The right amygdala seems to be more connected and activated with fear conditioning, while the left is more connected with the non-conditioning fears. The conditioning fears are the ones that were strengthen by society or growing up and the environmental circumstances, while the non-conditioning one could be related to one event or thought. Phobias are persistent fears of situations, activities, or even avoidance of people or gender. People with this type of fear, will work very hard to avoid it at all cost. In my life I have encountered people who were terrorized of feathers. This type of fear, could lead the person to stay indoors more often as feathers are very difficult to avoid from the birds and pigeons. There are children that are terrorized of dogs, even though they have never had a traumatic event. This could easily be reinforced by the responsible adults who might have had a bad experience with dogs themselves, or other religious reasons. Another example of phobias is taken a lift, or going through a tunnel. This again can be life restricting experience if not dealt with.
Fear conditioning has been studied in numerous species, from snails to humans.
- In humans, conditioned fear is often measured with verbal report and galvanic skin response (the hair raises up in fear).
- In other animals, conditioned fear is often measured with freezing (a period of watchful immobility) or fear potentiated startle (the augmentation of the startle reflex by a fearful stimulus).
- Changes in heart rate breathing and muscle responses, and eventually panic attack, which will lead to phobias.
A number of theorists have argued that conditioned fear coincides substantially with the mechanisms, both functional and neural, of clinical anxiety disorders.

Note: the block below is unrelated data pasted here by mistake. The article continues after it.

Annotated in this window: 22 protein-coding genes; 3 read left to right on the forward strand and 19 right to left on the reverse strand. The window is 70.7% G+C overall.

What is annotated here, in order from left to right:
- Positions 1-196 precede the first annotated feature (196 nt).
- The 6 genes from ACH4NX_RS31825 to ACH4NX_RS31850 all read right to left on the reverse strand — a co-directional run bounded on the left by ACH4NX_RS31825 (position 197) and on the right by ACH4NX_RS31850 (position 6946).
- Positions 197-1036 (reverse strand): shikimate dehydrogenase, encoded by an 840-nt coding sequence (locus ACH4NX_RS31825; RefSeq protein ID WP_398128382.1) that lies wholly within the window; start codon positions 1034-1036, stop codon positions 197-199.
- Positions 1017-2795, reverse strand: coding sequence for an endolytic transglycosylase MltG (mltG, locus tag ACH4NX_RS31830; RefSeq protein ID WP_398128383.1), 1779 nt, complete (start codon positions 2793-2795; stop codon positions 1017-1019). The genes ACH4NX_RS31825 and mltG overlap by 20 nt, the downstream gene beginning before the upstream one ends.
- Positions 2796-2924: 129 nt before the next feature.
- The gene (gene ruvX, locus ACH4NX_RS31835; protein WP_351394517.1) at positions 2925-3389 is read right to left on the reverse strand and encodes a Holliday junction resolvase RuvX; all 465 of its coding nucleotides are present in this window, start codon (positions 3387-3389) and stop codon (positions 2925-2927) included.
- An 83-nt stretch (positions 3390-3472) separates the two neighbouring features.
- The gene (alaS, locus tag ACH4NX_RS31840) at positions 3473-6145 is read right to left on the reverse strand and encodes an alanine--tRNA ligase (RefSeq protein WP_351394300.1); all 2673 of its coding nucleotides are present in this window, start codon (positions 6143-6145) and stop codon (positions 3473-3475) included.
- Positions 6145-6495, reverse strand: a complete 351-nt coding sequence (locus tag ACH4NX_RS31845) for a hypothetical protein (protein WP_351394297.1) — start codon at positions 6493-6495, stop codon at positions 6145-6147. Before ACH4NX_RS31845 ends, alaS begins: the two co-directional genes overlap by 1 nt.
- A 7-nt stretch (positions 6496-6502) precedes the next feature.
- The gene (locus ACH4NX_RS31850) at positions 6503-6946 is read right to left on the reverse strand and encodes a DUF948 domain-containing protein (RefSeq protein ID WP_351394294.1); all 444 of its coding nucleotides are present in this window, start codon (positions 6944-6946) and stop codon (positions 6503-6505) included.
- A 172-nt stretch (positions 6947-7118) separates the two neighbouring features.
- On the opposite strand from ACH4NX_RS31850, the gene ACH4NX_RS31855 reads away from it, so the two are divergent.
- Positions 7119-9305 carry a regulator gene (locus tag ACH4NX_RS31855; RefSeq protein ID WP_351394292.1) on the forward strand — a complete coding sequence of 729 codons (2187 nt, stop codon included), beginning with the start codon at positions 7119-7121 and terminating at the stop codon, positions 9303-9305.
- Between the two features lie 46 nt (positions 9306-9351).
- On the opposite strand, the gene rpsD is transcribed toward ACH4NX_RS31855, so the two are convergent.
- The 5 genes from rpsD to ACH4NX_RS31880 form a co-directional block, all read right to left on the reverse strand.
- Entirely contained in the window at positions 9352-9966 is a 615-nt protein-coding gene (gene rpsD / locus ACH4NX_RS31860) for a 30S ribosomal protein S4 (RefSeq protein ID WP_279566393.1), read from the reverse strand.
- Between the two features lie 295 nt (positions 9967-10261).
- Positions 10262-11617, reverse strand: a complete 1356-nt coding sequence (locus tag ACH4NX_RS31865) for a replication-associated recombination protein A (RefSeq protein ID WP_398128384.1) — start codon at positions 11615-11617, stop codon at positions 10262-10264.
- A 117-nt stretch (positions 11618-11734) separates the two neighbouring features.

There is a direct relationship between the activation of the amygdala and the level of anxiety the subject feels. Fear responses can include freeze, startles and increase in heart rate and sweating.
People with exaggerated fears or phobias, quite often trigger a stress response, even by anticipating the possible event or conditioned that they are scared about. A person can be into a panic by just thinking that they will go through a tunnel the next day. Another possible scenario is meeting a manager at work that has caused constant stress, hence, the person might physically be ill all the time, when they need to meet the manager one to one or in a group session.
The solution, which is easy and long lasting, that I found works for many people with fears/phobia is Neuro-linguistic programming and craniosacral therapy together.
This might take one or more session to reboot the brain to settle in a more relaxed and balanced way. It depends on the history of the person on how long it will take to get to a balance state of mind.
The phobia might go on the first session, but the way a person deals with any emotional threat might take a bit more.
Book your first consultation by emailing Maria Esposito BSc (Hons) at email@example.com or calling her on 07956662954
© Maria Esposito BSc (Hons) R-Nutritional Therapist – NAET practitioner – R-Craniosacral therapist – Neuro-linguistic programming practitioner – Certified Angel Guide